AMARILLO, TX (Texas Tribune) — The most violent prisons in the Texas state system share a common factor: They house a high proportion of mentally ill inmates.
The Texas Tribune analyzed violent-incident data from 99 state prisons from 2006 to 2012, and found far more incident reports at facilities housing high numbers of mentally ill, violent offenders than at other prisons.
It is not surprising that prisons with a greater proportion of mentally ill inmates would have more violence than others, said Michele Deitch, a prison conditions expert at the University of Texas at Austin’s Lyndon B. Johnson School of Public Affairs. But the volume of violent incident reports raises questions about the staff’s ability to manage inmates and keep prisoners and officers safe.
“You can’t ignore those numbers,” Deitch said.
Among the five units with the highest number of reports are the state’s three psychiatric facilities. In addition, the William P. Clements Unit, which is not a psychiatric facility, but houses 1,800 mentally ill inmates among a population of 3,500, is in that group, according to Texas Department of Criminal Justice data.
Criminal justice reform advocates say the numbers show that the state’s approach to incarcerating the mentally ill is not working. But criminal justice department officials say the numbers do not tell the whole story. They say state facilities are safe, and programs aimed at helping mentally ill inmates are working.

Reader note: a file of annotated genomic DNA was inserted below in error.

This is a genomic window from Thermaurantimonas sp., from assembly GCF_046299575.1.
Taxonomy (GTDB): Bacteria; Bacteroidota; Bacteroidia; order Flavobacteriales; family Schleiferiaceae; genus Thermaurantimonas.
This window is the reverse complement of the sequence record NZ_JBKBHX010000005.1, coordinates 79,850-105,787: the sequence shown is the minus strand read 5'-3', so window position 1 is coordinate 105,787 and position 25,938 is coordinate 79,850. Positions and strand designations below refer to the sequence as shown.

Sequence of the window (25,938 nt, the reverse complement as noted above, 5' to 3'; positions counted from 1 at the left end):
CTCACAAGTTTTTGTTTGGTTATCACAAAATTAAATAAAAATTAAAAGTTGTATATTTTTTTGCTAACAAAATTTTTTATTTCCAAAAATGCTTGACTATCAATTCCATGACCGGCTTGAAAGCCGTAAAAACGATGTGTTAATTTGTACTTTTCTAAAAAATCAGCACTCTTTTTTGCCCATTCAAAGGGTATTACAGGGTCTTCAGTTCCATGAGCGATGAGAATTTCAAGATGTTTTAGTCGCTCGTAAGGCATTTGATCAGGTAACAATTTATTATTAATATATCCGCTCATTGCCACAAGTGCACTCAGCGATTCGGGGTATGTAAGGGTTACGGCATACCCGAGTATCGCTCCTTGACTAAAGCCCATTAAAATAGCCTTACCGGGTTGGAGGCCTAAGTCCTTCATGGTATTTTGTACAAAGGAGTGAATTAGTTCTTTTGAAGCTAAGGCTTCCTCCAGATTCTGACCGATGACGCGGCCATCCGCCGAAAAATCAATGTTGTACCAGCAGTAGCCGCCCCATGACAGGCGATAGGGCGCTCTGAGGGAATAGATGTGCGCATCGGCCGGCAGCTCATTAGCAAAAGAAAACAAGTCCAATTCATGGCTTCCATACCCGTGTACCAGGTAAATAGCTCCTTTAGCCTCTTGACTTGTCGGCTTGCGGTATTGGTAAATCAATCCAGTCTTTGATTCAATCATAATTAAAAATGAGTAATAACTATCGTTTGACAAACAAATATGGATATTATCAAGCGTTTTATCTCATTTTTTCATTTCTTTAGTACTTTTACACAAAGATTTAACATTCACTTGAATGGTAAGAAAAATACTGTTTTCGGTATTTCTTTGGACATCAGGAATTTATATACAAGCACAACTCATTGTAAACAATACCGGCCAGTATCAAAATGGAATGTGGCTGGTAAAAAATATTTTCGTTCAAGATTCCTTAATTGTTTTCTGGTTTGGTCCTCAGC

“I think we do a very good job taking care of what we do here,” said Barry Martin, the senior warden at Clements.
From 2006 to 2012, Clements inmates and officers were involved in about 6,600 violent incidents — those in which an assault was alleged, force was used, a weapon was involved or a disturbance was reported — outpacing all other prisons. On average, there were more than 25 reports for every 100 prisoners each year. In those years, there were 77 allegations of sexual assaults at Clements and 264 incidents in which inmates lobbed bodily fluids. According to the reports, officers used chemical agents to subdue inmates more than 1,500 times, and offenders were found with weapons on 411 occasions.
After dipping significantly from 2006 to 2007, the number of violent incidents at Clements rose to 1,093 in 2011 and more than 900 in 2012 from fewer than 800 in 2007.
Deitch called the numbers “overwhelming.” But Clements is not the most violent per capita. Reports of violent incidents are more prevalent at smaller institutions that house only psychiatric patients. At the John Montford Psychiatric Unit in Lubbock, the average of violent incident reports was 43 per 100 inmates from 2006 to 2012. The Beauford H. Jester IV Unit near Richmond, which houses some of the most violent mentally ill inmates in the system, had 41 incident reports per 100 inmates during that time. The average for the 99 Texas prisons analyzed by the Tribune was less than 8 per 100.
At Clements, officers were involved in a “major use of force” — reported whenever officers force inmates to do something against their will — more than 3,400 times during the six-year period. The Montford Unit, with a population less than one-third that of Clements, had more than 1,500 reports of major use of force during the same period. Officers at Jester, with about 500 inmates, reported major use of force 900 times.